In that case, Iran’s political system will be saddled with another burden draining its political, diplomatic and economic resources, which are already scarce given its involvement in various regional crises. Also, a US exit would leave Iran and Pakistan to once again directly confront each other. Prior to the 2001 US-led invasion, Iran and Pakistan were deep into a proxy war in Afghanistan, with the Iranians funding the Afghan Northern Alliance against the Pakistani-backed Taliban. A return to that scenario would be unfortunate for Iran for several reasons.
Pakistan, though it has recently stepped in to try to calm tensions between Iran and Saudi Arabia, has not been completely neutral in this rivalry. Thus renewed disagreement over Afghanistan would obviously not be helpful. Also, the US-Taliban agreement simply means the United States is leaving Afghanistan in the hands of the militants, a Sunni-Pashtun group that enjoys close ties to Pakistan’s Inter-Services Intelligence agency. This means that Iran will not only concede influence to Pakistan, it will also need to seek an agreement with an Afghan government expected to be under the Taliban’s influence. The Tajik and Hazara in Afghanistan are Iran’s longstanding allies, and a Taliban-Iranian agreement would be at their expense. The two groups already hold it against Tehran for adopting an appeasement policy toward the Taliban in recent years and believe that Iran has given up on them for the sake of easing relations with the Taliban and countering the Islamic State in Afghanistan.
The Taliban's presumed dominance has strategic implications beyond those for Iran. The agreement with the United States doesn’t commit the group to anything in regard to future political arrangements in Afghanistan. The deal solely focuses on ensuring that Afghan territory will not be used against the interests of the United States and its allies. It does require the Taliban to enter into negotiations with the Kabul government, but that’s it.
It doesn’t obligate the Taliban to accept or comply with any particular political system, and it doesn’t entail the Taliban disarming or forgoing the imposition of an Islamic emirate through negotiations. The agreement affirms several times that the document is a concordant between “the United States and the Islamic Emirate of Afghanistan, which is not recognized by the United States as a state.” Ironically, one section of the three-page agreement says that the Taliban will not “provide visas, passports, travel permits or other legal documents to those who pose a threat to the security of the United States and its allies,” tasks that are functions of a recognized state.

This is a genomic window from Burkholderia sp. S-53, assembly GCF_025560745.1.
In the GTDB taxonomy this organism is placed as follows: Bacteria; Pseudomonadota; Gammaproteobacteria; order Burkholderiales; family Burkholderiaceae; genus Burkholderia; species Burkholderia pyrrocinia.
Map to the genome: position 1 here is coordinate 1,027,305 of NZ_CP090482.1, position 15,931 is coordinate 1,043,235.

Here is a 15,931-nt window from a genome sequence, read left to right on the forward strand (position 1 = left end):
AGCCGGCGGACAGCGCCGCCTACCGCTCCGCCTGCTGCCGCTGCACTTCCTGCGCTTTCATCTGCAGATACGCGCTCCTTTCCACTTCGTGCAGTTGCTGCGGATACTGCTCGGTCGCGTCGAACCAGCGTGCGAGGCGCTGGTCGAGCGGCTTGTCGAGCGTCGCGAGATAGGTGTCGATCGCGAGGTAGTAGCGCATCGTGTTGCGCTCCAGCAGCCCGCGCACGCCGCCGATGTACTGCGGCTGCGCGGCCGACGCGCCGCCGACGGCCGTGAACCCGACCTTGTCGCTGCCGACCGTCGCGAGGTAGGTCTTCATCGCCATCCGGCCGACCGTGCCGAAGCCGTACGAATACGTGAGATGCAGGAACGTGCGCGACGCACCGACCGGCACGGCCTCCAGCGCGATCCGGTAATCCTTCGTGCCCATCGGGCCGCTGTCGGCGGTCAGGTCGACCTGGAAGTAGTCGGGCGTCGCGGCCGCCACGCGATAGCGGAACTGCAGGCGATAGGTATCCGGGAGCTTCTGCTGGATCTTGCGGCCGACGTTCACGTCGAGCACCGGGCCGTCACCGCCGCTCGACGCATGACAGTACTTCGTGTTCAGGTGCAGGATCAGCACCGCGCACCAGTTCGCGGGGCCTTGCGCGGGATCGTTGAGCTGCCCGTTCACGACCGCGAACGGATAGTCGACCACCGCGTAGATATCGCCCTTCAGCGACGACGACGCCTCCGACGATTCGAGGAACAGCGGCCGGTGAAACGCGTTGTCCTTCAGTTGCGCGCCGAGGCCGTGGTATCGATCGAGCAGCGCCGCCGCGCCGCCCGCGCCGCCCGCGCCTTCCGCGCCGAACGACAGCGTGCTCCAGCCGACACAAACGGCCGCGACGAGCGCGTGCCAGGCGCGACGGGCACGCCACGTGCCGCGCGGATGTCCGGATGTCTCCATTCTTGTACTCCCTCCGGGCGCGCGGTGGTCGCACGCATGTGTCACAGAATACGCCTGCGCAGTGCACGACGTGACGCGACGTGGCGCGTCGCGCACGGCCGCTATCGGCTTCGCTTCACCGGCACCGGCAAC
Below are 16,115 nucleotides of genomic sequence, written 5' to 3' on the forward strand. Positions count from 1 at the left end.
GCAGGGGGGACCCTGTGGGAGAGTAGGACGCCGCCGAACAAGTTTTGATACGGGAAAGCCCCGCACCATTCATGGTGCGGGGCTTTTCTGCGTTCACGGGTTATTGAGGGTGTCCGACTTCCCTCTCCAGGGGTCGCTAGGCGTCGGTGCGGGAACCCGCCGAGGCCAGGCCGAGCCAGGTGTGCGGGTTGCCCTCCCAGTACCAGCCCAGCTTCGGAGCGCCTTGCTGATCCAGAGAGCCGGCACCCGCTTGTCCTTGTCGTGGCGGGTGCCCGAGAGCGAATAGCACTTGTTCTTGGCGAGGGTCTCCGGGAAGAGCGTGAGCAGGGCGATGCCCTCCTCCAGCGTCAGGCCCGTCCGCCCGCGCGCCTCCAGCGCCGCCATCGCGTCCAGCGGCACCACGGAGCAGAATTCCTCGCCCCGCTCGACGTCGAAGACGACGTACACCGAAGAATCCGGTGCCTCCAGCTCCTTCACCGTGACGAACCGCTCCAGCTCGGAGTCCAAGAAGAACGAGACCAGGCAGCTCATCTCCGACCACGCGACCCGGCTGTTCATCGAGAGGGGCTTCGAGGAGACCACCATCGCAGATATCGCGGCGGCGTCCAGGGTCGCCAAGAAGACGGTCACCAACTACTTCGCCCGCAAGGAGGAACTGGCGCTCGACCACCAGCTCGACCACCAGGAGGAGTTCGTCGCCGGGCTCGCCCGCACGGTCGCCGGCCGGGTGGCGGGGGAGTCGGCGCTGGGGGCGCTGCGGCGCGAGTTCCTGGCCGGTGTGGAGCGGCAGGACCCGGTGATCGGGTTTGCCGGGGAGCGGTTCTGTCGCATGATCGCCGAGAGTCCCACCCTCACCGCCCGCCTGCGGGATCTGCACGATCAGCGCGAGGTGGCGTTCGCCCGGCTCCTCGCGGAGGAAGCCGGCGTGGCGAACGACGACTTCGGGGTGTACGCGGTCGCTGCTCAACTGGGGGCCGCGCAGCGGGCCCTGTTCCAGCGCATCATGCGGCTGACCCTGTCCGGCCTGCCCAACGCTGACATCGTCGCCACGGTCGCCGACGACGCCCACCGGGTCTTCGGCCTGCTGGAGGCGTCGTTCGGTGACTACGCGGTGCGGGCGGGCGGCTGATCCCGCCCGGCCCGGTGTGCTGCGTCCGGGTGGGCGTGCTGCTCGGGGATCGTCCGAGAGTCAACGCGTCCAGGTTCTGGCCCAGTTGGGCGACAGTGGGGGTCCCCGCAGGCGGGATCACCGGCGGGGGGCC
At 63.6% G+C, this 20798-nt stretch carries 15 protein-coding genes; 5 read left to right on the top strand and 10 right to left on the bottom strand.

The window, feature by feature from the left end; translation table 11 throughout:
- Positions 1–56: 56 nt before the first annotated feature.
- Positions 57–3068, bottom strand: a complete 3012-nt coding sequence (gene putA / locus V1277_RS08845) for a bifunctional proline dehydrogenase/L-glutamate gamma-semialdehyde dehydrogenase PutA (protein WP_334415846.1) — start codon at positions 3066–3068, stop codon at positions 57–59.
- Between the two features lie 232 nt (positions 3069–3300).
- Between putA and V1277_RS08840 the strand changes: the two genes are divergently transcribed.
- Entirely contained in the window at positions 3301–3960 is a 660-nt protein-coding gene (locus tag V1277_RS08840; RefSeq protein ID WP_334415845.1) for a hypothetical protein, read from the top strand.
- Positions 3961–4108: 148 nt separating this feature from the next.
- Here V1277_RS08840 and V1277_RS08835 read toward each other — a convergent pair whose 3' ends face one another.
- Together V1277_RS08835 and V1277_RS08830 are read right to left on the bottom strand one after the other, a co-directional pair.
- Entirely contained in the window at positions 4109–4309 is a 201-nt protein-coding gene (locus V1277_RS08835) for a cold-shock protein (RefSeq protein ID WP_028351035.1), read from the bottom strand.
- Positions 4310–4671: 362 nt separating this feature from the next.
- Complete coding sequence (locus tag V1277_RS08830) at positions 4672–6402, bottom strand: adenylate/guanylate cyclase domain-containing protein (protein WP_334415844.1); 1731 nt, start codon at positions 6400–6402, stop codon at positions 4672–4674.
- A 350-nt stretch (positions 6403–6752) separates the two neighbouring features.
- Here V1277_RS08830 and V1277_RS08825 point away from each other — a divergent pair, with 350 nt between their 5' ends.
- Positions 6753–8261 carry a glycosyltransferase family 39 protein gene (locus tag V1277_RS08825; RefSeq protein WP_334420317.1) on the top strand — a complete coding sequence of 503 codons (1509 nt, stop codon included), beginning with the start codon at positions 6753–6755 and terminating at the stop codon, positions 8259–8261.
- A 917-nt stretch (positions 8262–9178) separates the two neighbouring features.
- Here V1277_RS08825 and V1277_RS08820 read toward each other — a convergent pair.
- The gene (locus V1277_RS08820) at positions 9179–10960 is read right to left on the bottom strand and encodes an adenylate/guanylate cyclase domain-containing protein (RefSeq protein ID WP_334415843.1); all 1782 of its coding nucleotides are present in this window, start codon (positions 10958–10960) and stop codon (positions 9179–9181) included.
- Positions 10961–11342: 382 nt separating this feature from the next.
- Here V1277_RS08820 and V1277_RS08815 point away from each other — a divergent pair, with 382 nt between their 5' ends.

The United States knows that the Taliban will control Afghanistan. In this regard, the agreement is like leaving a wolf to care for the sheep. There is a good chance the Taliban will try to change the current constitution and political arrangements, which means, at best, reducing the power of minorities, like the Hazaras and Tajiks, in addition to imposing Sunni Islamic law and principles as the bases of government. All this could be another potential source of tension between Iran and Afghanistan.
The Taliban as a Sunni-based emirate is inherently in conflict with Iran’s Shiite-based political system. While at the moment Iran should be assessing more important issues in regard to the Taliban and Afghanistan, this religious difference is a minefield that could revive the old enmity between Iran and Afghanistan shortly after they find themselves without a common enemy like the United States. It is hardly imaginable that Iran would tolerate a radical Sunni Islamist group at its border in the long-term and cope with it solely based on mutual interests.
Long story short, the agreement with the Taliban does not provide the United States with much more than what President George W. Bush demanded of the Taliban 18 years and $2 trillion ago. Contrary to formal proclamations, Iranian officials actually would prefer that US forces remain in Afghanistan. None of the forthcoming consequences of their leaving, especially a Taliban-backed government, will serve Iran's interests.